Security professionals continue to face a cloud security problem: Most organisations hesitate to use cloud service providers, however, employees often use hundreds of applications, particularly Software as a Service (SaaS).
“Are you the goldilocks of cloud security?” asked Jay Heiser, research vice president at Gartner, at the Gartner Security & Risk Management Summit.
“Often, no corporate cloud policy or security project feels “just right.” Cloud computing creates a lot of complications for the whole enterprise. From a security and risk management point of view ambiguity is especially difficult to deal with.”
Heiser said one of the main dilemmas with introducing official policies on cloud computing, is that no one can agree what cloud computing actually means.
While Chief Information Security Officers (CISOs) view cloud computing as a style of computing, other parts of the enterprise view cloud computing as “things accessed over the internet.”
Three areas of cloud security
Regardless of how groups define cloud computing, it is essential to have a strategy and policies for how to use the cloud. Enterprises should focus on the three primary areas of cloud security concern.
Multi-tenancy, where enterprises share space with other customers, provides limited flexibility in services, With data out of the physical control of the enterprise, security becomes a concern. In fact, 38 percent of companies who don’t plan to use the public cloud cited security and privacy as the main reason.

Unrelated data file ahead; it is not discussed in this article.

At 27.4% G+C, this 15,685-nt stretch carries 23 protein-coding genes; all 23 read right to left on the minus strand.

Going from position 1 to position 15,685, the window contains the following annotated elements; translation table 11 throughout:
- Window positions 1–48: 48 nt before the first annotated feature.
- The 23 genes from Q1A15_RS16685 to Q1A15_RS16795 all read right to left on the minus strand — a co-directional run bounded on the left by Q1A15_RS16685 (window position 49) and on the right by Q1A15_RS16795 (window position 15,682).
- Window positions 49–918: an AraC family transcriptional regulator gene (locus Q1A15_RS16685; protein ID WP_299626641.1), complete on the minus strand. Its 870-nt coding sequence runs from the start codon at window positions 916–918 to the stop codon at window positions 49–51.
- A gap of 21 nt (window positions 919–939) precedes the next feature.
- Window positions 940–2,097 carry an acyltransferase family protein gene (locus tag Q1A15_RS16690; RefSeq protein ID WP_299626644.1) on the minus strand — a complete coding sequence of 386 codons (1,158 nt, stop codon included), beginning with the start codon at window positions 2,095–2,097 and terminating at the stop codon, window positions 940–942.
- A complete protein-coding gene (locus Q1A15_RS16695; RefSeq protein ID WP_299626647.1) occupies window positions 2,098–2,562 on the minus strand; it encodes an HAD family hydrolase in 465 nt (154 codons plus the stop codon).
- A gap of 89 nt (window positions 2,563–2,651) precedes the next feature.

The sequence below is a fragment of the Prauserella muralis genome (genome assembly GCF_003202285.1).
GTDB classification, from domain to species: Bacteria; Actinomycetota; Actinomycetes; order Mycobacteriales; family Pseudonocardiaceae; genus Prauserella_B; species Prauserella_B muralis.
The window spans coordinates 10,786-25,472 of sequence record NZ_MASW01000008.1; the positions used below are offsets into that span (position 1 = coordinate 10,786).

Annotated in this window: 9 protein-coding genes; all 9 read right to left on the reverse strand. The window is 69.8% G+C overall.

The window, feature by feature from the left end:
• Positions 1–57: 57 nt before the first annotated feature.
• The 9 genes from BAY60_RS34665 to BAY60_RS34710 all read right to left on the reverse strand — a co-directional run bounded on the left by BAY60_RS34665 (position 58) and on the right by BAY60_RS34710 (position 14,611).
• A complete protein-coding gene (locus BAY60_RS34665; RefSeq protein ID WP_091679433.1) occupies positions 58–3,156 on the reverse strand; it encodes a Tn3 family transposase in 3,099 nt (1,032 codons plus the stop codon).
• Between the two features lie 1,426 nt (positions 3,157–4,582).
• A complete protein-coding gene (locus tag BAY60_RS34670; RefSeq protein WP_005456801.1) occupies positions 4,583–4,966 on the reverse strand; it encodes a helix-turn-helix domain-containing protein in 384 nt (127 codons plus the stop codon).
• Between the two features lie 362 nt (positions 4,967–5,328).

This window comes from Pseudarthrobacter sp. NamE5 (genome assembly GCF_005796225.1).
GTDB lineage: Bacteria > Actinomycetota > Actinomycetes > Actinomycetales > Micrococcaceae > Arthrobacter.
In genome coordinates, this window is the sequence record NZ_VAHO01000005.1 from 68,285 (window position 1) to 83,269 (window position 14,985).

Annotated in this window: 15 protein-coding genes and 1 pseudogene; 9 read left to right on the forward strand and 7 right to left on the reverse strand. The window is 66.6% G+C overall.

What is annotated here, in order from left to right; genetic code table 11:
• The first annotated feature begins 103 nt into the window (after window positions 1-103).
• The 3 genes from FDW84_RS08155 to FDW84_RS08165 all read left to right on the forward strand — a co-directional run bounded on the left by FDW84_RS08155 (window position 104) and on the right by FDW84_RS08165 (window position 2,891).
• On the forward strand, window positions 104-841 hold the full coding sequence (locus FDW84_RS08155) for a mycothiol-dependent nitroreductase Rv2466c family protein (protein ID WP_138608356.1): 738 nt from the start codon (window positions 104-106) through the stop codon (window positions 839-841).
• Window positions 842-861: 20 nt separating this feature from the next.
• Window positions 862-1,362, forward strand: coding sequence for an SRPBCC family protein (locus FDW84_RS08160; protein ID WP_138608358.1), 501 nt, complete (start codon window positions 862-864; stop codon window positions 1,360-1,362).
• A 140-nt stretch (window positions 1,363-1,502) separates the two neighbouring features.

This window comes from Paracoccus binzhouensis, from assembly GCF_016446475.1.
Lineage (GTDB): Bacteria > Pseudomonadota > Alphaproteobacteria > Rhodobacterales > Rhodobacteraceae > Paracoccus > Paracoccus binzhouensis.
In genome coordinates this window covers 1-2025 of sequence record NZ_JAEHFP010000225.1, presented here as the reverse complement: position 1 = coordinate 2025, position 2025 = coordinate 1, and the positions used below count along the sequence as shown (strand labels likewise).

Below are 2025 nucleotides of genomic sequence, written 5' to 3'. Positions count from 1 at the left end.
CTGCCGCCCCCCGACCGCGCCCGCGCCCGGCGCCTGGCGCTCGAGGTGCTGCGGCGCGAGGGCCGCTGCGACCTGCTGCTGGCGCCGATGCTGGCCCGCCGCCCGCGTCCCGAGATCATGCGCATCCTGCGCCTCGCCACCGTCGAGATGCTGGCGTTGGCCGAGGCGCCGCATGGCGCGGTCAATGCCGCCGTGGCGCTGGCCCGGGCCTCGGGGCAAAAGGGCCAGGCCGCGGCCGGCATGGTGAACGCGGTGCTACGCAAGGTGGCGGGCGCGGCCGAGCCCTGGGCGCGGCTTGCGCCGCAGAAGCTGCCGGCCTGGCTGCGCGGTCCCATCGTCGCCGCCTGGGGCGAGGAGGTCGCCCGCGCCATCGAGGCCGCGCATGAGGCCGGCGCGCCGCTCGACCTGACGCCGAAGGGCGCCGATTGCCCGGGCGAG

However, companies may be using security/privacy as a scapegoat for fears about relinquishing control over data and a major shift in the status quo of how enterprises are used to operating.
“There’s been no correlation between security failure and the degree of multitenancy,” Heiser added. Heiser noted that sometimes hybrid is a way that some organisations can become more confident in how to explore using the public cloud model.
For Heiser, virtualisation requires different vulnerability management and patching processes for the cloud environment. Organisations will use different tools to manage virtual machines.
Plus, its complex, dynamic, and distributed nature means that there is no physical indication for safety such as the traditional “blinking lights.”
SaaS applications offer an increasing level of security and control functionality. However, they are mostly under the control of end users, offer minimal transparency, and offer no customisation. To add to the complexity, many enterprises often have at least 200 and up to 1,000 SaaS applications in use.
Pick your SaaS battles
At the end of the day, CISOs need to pick their battles and decide where time and resources are best spent when dealing with the risk context of this SaaS-scape. With this is mind, divide SaaS apps into three tiers.
Tier 1: Realistically, 80 percent of the market is in 100 cloud services. These are proven options, and though not without some risk, organisations should dwell on whether they are secure, but use them securely, said Heiser.
Tier 2: These companies, typically large brand names that are experimenting with cloud services, haven’t provided them as their main business for more than five years.
Often vertically-oriented strategic apps, they lack third party evaluation - this is where CISOs should focus company resources and evaluation.
Tier 3: With over thousands of tier 3 cloud computing apps, these are practically noise, said Heiser. Don’t assume a tiny cloud service provider (CSP) is secure, or financially solvent. This may be an acceptable risk, but use Tier 3 CSPs carefully.